Histological examination established the diagnosis of the tumor as schwannoma, and both Antoni A and B type tumor cells were noted (Figure 3(a)). The cyst of the tumor was surrounded by thick capsule and Antoni B type tumor cells were presented adjacent to the connective tissue of this capsule (Figure 3(b)). An immunohistological examination showed that the tumor cells were strongly positive for vimentin (Figure 3(c)) and S-100 (data not shown).
Postoperative MRI confirmed the complete removal of the tumor from the orbital extraconal space. The patient was discharged with mild restriction of upward eye movement, palpebral ptosis, and numbness in the right forehead. One year after the operation, the numbness of the forehead persisted, but no recurrence of tumor was observed.
Although cystic lesions of the orbit are often encountered, they are most often dermoid cysts and/or mucoceles [3, 4, 9]; cystic schwannomas are extremely rare [2, 4, 6, 10]. Only 3 cases of cystic schwannomas have been previously reported ; In 2 of these cases, the tumors were located in the intraconal region and originated from the inferior division of the oculomotor nerve. In the other case, the tumor was located in the extraconal region with the first division of trigeminal nerve as the origin (frontal nerve) [7, 11].
Schwannomas usually arise from Schwann cells and grow along cranial, peripheral, and autosomic nerves . They predominantly stem from sensory nerves rather than motor nerves. About 24% of orbital schwannomas have been reported to originate from the first division of the trigeminal nerve; however, the origin of more than half of the orbital schwannomas could not be identified from preoperative radiological findings, intraoperative anatomical findings, and/or clinical manifestations. Therefore, postoperative neurological deficits, such as limitation of eyeball movement and numbness of the forehead, usually led neurosurgeons to identify the oculomotor nerves and trigeminal nerve as the origins of these tumors [1, 6]. Our case is the second case to exhibit a cystic schwannoma originating from the frontal nerve; the diagnosis of the tumor origin in the first reported case was merely based on the postoperative symptom and not on the intraoperative findings as demonstrated in our case .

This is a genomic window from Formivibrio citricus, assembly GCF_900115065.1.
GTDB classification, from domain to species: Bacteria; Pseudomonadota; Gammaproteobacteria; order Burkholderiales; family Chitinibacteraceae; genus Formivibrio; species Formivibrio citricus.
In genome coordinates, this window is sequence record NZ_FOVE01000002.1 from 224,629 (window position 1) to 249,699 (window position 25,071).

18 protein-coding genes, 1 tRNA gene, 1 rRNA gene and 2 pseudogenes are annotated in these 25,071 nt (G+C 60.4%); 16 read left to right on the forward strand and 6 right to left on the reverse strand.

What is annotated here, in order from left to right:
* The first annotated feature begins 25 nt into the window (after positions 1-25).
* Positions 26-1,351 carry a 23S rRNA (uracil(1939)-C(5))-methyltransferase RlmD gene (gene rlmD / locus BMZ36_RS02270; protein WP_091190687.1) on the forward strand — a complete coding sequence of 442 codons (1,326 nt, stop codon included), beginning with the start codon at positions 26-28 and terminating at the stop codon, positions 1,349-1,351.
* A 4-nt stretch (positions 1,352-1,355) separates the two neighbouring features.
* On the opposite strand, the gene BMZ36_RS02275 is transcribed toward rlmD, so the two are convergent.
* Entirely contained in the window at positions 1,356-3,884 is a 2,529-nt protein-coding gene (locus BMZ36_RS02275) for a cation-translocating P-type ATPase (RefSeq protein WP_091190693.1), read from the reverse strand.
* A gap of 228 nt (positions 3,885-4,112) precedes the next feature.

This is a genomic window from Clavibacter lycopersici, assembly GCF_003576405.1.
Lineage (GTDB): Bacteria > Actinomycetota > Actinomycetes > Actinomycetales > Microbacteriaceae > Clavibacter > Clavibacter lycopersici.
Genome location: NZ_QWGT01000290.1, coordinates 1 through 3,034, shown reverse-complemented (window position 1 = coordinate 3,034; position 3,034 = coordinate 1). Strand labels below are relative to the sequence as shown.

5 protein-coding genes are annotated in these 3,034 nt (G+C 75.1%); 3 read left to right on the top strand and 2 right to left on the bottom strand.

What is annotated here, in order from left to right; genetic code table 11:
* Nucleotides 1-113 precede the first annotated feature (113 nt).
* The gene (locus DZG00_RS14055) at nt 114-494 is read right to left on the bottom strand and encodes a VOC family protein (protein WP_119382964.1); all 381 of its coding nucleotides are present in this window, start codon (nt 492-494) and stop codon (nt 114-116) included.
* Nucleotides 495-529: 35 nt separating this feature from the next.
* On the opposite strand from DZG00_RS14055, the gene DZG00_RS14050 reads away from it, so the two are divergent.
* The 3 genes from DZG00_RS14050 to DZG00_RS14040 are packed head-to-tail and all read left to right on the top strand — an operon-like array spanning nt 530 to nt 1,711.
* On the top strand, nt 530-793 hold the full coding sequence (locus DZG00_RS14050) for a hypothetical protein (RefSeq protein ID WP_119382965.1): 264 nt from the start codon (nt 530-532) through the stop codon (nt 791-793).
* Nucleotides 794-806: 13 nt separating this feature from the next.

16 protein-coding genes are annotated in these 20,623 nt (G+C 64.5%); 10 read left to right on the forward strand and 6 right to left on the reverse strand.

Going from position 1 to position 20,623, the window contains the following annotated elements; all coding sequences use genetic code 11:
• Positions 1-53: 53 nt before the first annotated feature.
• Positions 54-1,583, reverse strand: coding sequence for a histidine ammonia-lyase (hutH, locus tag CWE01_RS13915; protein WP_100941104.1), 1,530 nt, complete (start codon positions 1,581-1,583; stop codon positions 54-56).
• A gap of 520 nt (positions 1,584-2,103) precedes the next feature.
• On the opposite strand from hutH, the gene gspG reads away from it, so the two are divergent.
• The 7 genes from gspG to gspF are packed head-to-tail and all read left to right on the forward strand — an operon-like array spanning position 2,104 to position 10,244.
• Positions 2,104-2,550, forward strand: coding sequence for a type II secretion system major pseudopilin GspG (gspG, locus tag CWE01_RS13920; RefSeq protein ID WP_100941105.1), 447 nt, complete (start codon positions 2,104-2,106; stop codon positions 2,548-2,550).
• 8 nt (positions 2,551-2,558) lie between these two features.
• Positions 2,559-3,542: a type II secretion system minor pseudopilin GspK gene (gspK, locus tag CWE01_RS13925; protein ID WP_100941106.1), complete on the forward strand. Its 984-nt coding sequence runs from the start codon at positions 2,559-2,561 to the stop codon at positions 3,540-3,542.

In previous cases, it was very difficult to determine the origin of the orbital schwannoma during the operation, because the distal portions of the nerve were so thinned and fanned out that the continuity between the nerves and the tumor could hardly be recognized [1, 8]. However, in our patient, the distal portion of the nerve was confirmed to have reached and passed through the ipsilateral supraorbital foramen. Therefore, the nerve could readily be identified as the frontal nerve.
In addition, the postoperative presenting symptom of numbness in the right half of the forehead persisted until the last visit to our outpatient clinic. Pathological microscopic findings showed the tumor to be a schwannoma. The immunohistological findings confirmed this diagnosis as the tumor cells were positive for S-100 and vimentin, both of which are known to be present in schwannoma.
The best treatment for orbital schwannomas is total surgical excision without complication . The surgical approach would be dependent on the location of the tumors. Intraorbital schwannomas predominantly exist in the upper part of both the intracone and extracone [4, 6, 12]; therefore, anterior orbitotomy or supra orbitotomy is preferred in many cases. However, lateral and transcranial orbitotomy should also be included in the options, if a wide operative view is necessary for safe and sufficient dissection.
The exact developmental mechanism of cystic degeneration for this type of tumor remains unknown and there is no report in the literature demonstrating a histological change. Cystic areas are usually secondary to the coalescence of mucinous or microcystic regions in Antoni B tissues of the schwannoma. Speculative mechanisms include an insufficient vascular supply resulting in necrosis and cystic changes, hemorrhage into the tumor with blood resorption causing cyst formation, and hyaline degeneration leading to cyst formation [5, 13, 14]. As shown in our case, although orbital schwannomas with a cystic transformation are certainly rare, neurosurgeons need to include cystic schwannoma in the list of conditions considered during the differential diagnosis of preoperative orbital or periorbital cystic masses.
|MRI:||Magnetic resonance imaging.|
Conflict of Interests
The authors declare that they have no conflict of interests.